According to a 2013 US Social Security Administration fact sheet, just over 25% of today’s 20-year-olds will become disabled before they retire. Nonetheless, many high earners are underinsured for disability. In the same sheet, the US Social Security Administration also noted that about 100 million American workers are without private disability income insurance, presenting a financial risk.
Life insurance coverage is needed not only if one has concerns about meeting individual financial goals, but also if these concerns apply to the financial welfare of one’s family. There is a variety of life insurance products, from term to cash value and from whole life to private placement.
Whatever product is chosen, planning is needed to assure adequate coverage given one’s income, debt, assets, family situation, tax rate, state of residency, and goals. These are typically analyzed on a case-by-case basis depending on one’s situation.
START PLANNING, STAT!
The sooner a physician starts financial planning, the better off he or she will be for the future. The elements of individual plans will differ, and circumstances such as age, income, and goals will dictate what must be emphasized. It’s important to get started and build some flexibility into the plan to remain as prepared as possible for changes down the road. n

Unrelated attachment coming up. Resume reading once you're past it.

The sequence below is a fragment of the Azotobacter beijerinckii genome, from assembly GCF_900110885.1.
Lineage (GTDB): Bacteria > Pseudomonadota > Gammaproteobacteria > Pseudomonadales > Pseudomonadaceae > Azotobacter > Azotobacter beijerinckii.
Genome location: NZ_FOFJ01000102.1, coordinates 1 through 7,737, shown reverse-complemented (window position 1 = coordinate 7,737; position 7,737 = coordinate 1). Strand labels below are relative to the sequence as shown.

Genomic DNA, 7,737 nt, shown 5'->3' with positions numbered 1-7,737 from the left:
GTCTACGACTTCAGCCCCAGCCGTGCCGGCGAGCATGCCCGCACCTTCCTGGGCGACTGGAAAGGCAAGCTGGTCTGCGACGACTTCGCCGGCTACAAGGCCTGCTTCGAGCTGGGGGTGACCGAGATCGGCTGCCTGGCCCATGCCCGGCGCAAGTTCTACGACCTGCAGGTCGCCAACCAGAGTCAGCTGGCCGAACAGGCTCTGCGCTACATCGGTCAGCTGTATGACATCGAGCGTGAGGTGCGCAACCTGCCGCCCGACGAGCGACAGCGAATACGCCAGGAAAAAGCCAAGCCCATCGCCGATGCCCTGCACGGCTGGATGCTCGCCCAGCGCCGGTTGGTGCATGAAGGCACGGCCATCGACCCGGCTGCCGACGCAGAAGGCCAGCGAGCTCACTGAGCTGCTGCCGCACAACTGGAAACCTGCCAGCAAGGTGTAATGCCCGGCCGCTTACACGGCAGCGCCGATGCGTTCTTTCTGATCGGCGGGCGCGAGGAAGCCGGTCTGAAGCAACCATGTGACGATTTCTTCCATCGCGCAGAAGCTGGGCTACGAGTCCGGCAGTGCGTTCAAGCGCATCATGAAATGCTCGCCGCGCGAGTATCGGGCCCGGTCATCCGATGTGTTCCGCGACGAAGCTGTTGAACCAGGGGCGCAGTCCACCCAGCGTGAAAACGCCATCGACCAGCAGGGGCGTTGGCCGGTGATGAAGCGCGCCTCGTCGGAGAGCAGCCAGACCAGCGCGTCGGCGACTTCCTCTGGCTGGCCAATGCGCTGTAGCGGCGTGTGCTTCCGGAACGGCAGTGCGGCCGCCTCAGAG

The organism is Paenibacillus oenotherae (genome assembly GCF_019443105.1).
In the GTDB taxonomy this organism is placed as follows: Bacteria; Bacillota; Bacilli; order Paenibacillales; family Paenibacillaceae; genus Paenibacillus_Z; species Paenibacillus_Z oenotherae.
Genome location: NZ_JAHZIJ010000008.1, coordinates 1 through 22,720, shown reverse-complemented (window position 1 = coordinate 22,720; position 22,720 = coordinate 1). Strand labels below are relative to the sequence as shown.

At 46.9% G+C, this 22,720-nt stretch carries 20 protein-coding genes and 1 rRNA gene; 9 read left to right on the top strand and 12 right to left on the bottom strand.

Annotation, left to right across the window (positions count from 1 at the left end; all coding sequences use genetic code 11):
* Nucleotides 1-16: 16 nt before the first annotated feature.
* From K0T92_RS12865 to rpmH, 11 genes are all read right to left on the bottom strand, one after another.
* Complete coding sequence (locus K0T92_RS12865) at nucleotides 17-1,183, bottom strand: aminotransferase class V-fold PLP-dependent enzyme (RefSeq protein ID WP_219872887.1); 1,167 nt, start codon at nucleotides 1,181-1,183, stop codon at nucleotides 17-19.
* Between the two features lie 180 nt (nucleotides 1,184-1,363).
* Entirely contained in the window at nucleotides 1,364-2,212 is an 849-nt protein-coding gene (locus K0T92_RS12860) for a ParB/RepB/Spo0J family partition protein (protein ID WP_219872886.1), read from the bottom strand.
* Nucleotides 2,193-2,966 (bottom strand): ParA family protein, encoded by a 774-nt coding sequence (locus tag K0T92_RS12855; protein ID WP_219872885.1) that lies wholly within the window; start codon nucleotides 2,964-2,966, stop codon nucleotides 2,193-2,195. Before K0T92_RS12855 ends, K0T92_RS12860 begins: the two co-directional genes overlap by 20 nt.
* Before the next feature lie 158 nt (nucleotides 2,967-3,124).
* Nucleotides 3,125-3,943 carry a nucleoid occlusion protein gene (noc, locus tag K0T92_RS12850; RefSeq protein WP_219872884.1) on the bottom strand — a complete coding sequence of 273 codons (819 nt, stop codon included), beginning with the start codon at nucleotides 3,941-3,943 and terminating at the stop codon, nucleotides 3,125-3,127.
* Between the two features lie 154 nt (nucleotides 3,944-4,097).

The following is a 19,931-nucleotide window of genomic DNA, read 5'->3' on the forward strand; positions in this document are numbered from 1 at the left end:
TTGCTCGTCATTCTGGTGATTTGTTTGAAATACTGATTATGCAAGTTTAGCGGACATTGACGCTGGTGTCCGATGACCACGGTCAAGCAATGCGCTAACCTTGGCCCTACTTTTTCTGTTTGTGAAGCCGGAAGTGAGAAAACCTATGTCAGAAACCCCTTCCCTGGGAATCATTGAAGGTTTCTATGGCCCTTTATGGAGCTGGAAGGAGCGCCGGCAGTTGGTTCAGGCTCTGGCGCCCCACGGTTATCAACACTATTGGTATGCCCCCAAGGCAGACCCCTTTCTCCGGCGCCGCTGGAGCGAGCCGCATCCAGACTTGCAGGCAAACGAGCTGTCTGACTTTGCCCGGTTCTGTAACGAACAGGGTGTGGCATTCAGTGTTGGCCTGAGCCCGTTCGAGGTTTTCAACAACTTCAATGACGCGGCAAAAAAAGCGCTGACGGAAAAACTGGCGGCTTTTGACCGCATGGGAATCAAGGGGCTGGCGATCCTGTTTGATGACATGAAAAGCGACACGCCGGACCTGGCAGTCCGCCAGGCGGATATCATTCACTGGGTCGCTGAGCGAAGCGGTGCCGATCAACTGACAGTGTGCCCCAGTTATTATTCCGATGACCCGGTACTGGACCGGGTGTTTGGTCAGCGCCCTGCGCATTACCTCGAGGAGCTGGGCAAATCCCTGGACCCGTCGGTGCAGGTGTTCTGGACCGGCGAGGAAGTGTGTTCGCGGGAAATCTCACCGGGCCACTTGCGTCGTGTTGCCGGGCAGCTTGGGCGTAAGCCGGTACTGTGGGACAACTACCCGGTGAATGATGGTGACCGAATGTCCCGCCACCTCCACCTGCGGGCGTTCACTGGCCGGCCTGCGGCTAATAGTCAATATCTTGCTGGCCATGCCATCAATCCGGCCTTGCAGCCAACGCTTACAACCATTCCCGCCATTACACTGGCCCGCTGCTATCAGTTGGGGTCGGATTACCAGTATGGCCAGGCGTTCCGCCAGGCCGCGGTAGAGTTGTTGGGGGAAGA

DAVID B. MANDELL, JD, MBA | Principal, OJM Group, Cincinnati, Ohio | firstname.lastname@example.org
ROBERT PEELMAN, CFP | Director of Wealth Advisors, OJM Group, Cincinnati, Ohio | email@example.com
David B. Mandell, JD, MBA, is an attorney and author of more than a dozen books for doctors. To receive free print copies of his latest work, For Doctors Only: A Guide to Working Less and Building More and Wealth Management Made Simple, visit www.ojmbookstore.com and enter promotional code RETINA05 for a free ebook download for your Kindle or iPad.